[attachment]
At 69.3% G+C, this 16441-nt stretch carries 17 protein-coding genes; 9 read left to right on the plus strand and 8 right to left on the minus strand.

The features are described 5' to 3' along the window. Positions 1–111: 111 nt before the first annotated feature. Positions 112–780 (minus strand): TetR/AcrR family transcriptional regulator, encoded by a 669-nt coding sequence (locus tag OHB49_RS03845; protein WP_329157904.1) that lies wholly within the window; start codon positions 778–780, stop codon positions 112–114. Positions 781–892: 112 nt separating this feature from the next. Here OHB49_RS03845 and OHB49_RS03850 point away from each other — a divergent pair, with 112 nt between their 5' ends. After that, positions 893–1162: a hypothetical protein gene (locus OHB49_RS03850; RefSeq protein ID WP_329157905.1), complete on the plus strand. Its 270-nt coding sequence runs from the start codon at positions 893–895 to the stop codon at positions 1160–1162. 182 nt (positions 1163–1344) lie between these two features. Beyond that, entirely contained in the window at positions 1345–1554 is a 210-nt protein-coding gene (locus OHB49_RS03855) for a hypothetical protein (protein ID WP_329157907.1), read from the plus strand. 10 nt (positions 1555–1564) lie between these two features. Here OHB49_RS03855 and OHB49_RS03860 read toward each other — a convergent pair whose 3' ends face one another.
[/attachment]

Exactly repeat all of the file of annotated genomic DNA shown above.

At 69.3% G+C, this 16441-nt stretch carries 17 protein-coding genes; 9 read left to right on the plus strand and 8 right to left on the minus strand.

The features are described 5' to 3' along the window. Positions 1–111: 111 nt before the first annotated feature. Positions 112–780 (minus strand): TetR/AcrR family transcriptional regulator, encoded by a 669-nt coding sequence (locus tag OHB49_RS03845; protein WP_329157904.1) that lies wholly within the window; start codon positions 778–780, stop codon positions 112–114. Positions 781–892: 112 nt separating this feature from the next. Here OHB49_RS03845 and OHB49_RS03850 point away from each other — a divergent pair, with 112 nt between their 5' ends. After that, positions 893–1162: a hypothetical protein gene (locus OHB49_RS03850; RefSeq protein ID WP_329157905.1), complete on the plus strand. Its 270-nt coding sequence runs from the start codon at positions 893–895 to the stop codon at positions 1160–1162. 182 nt (positions 1163–1344) lie between these two features. Beyond that, entirely contained in the window at positions 1345–1554 is a 210-nt protein-coding gene (locus OHB49_RS03855) for a hypothetical protein (protein ID WP_329157907.1), read from the plus strand. 10 nt (positions 1555–1564) lie between these two features. Here OHB49_RS03855 and OHB49_RS03860 read toward each other — a convergent pair whose 3' ends face one another.